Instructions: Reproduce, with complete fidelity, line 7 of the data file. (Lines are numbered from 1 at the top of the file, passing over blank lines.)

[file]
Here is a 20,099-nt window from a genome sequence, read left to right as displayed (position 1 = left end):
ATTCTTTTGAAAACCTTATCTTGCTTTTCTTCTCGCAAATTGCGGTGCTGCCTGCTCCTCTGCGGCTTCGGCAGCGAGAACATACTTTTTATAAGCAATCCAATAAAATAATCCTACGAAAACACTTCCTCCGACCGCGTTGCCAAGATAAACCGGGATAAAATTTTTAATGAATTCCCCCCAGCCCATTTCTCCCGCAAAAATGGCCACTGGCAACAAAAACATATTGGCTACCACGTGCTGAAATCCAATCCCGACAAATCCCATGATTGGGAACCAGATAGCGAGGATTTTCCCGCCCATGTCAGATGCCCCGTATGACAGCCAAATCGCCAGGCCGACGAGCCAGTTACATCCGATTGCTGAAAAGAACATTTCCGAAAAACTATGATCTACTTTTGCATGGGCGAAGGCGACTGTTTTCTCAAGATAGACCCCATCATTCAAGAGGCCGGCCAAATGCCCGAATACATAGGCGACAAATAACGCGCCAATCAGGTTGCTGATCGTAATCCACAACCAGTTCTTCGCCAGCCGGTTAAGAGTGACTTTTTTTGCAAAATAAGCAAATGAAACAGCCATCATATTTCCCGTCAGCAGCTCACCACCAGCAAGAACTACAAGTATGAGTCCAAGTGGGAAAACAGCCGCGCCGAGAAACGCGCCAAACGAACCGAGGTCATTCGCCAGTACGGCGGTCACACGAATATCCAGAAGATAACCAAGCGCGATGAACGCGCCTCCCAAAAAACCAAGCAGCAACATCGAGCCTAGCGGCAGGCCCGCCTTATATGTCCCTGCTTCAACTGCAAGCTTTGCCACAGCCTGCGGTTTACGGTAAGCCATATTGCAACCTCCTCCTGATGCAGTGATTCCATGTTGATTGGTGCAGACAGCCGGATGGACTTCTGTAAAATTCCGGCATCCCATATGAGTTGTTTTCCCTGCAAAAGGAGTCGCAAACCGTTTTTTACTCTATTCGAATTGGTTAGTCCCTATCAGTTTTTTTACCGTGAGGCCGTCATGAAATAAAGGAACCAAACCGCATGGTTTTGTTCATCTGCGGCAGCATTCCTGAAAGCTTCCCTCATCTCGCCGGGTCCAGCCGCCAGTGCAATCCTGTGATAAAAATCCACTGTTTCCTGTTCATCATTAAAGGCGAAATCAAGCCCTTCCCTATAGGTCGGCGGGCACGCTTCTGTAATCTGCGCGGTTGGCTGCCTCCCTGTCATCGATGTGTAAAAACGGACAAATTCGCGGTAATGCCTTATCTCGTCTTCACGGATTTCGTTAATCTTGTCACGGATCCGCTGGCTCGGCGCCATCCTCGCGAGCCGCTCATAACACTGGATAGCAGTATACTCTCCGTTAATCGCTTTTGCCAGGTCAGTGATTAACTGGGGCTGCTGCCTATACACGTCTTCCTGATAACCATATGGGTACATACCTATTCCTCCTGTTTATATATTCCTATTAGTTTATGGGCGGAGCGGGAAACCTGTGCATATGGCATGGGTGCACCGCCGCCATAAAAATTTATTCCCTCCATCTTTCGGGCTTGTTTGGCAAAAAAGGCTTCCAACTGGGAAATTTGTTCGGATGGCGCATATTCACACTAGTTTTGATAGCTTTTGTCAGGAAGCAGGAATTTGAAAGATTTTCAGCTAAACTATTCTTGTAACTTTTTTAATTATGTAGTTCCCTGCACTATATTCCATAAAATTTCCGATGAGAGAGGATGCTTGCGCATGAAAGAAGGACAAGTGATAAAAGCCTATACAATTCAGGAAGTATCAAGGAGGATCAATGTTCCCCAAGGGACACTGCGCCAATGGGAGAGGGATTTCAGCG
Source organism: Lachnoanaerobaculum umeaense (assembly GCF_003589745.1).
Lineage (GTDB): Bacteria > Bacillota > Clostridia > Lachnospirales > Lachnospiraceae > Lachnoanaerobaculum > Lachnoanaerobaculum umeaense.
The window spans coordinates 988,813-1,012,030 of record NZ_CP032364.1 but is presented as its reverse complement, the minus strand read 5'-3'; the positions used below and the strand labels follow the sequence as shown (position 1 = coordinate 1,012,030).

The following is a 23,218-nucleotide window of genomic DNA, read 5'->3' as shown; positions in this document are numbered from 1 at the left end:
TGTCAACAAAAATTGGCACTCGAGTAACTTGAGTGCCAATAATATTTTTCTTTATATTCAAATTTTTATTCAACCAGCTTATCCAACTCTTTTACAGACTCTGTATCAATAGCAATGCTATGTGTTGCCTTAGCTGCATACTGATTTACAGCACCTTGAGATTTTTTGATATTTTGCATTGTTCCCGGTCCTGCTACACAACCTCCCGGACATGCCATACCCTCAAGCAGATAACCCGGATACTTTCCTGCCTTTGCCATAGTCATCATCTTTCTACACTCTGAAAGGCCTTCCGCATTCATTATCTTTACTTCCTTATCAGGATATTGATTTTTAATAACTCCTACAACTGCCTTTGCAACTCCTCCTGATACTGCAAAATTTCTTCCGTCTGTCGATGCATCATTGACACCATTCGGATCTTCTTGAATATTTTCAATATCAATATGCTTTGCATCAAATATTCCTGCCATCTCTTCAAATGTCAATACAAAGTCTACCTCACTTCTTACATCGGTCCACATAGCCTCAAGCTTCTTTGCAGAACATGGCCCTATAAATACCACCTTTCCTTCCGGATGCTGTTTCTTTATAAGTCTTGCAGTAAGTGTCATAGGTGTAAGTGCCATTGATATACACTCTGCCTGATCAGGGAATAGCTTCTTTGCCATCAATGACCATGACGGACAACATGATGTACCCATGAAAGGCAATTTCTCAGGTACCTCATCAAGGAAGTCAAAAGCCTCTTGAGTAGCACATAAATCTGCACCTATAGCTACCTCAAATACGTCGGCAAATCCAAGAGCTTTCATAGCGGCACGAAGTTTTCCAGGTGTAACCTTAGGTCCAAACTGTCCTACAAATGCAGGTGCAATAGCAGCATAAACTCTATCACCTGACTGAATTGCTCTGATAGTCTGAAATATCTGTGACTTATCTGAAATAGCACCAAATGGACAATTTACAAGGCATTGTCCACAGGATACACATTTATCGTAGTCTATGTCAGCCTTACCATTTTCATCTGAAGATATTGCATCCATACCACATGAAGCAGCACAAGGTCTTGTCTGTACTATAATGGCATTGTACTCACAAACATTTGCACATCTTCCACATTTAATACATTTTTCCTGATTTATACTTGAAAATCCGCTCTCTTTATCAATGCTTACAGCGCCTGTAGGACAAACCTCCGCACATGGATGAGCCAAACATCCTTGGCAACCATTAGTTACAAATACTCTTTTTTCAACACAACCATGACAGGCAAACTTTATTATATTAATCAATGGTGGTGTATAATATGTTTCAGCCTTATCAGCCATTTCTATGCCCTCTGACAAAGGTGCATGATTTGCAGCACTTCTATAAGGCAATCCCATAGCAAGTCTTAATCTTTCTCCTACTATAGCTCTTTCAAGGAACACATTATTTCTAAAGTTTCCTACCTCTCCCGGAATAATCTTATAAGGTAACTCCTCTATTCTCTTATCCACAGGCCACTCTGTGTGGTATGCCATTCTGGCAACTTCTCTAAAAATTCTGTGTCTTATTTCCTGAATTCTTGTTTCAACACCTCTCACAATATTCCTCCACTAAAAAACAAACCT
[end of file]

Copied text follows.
TGTCAACAAAAATTGGCACTCGAGTAACTTGAGTGCCAATAATATTTTTCTTTATATTCAAATTTTTATTCAACCAGCTTATCCAACTCTTTTACAGACTCTGTATCAATAGCAATGCTATGTGTTGCCTTAGCTGCATACTGATTTACAGCACCTTGAGATTTTTTGATATTTTGCATTGTTCCCGGTCCTGCTACACAACCTCCCGGACATGCCATACCCTCAAGCAGATAACCCGGATACTTTCCTGCCTTTGCCATAGTCATCATCTTTCTACACTCTGAAAGGCCTTCCGCATTCATTATCTTTACTTCCTTATCAGGATATTGATTTTTAATAACTCCTACAACTGCCTTTGCAACTCCTCCTGATACTGCAAAATTTCTTCCGTCTGTCGATGCATCATTGACACCATTCGGATCTTCTTGAATATTTTCAATATCAATATGCTTTGCATCAAATATTCCTGCCATCTCTTCAAATGTCAATACAAAGTCTACCTCACTTCTTACATCGGTCCACATAGCCTCAAGCTTCTTTGCAGAACATGGCCCTATAAATACCACCTTTCCTTCCGGATGCTGTTTCTTTATAAGTCTTGCAGTAAGTGTCATAGGTGTAAGTGCCATTGATATACACTCTGCCTGATCAGGGAATAGCTTCTTTGCCATCAATGACCATGACGGACAACATGATGTACCCATGAAAGGCAATTTCTCAGGTACCTCATCAAGGAAGTCAAAAGCCTCTTGAGTAGCACATAAATCTGCACCTATAGCTACCTCAAATACGTCGGCAAATCCAAGAGCTTTCATAGCGGCACGAAGTTTTCCAGGTGTAACCTTAGGTCCAAACTGTCCTACAAATGCAGGTGCAATAGCAGCATAAACTCTATCACCTGACTGAATTGCTCTGATAGTCTGAAATATCTGTGACTTATCTGAAATAGCACCAAATGGACAATTTACAAGGCATTGTCCACAGGATACACATTTATCGTAGTCTATGTCAGCCTTACCATTTTCATCTGAAGATATTGCATCCATACCACATGAAGCAGCACAAGGTCTTGTCTGTACTATAATGGCATTGTACTCACAAACATTTGCACATCTTCCACATTTAATACATTTTTCCTGATTTATACTTGAAAATCCGCTCTCTTTATCAATGCTTACAGCGCCTGTAGGACAAACCTCCGCACATGGATGAGCCAAACATCCTTGGCAACCATTAGTTACAAATACTCTTTTTTCAACACAACCATGACAGGCAAACTTTATTATATTAATCAATGGTGGTGTATAATATGTTTCAGCCTTATCAGCCATTTCTATGCCCTCTGACAAAGGTGCATGATTTGCAGCACTTCTATAAGGCAATCCCATAGCAAGTCTTAATCTTTCTCCTACTATAGCTCTTTCAAGGAACACATTATTTCTAAAGTTTCCTACCTCTCCCGGAATAATCTTATAAGGTAACTCCTCTATTCTCTTATCCACAGGCCACTCTGTGTGGTATGCCATTCTGGCAACTTCTCTAAAAATTCTGTGTCTTATTTCCTGAATTCTTGTTTCAACACCTCTCACAATATTCCTCCACTAAAAAACAAACCT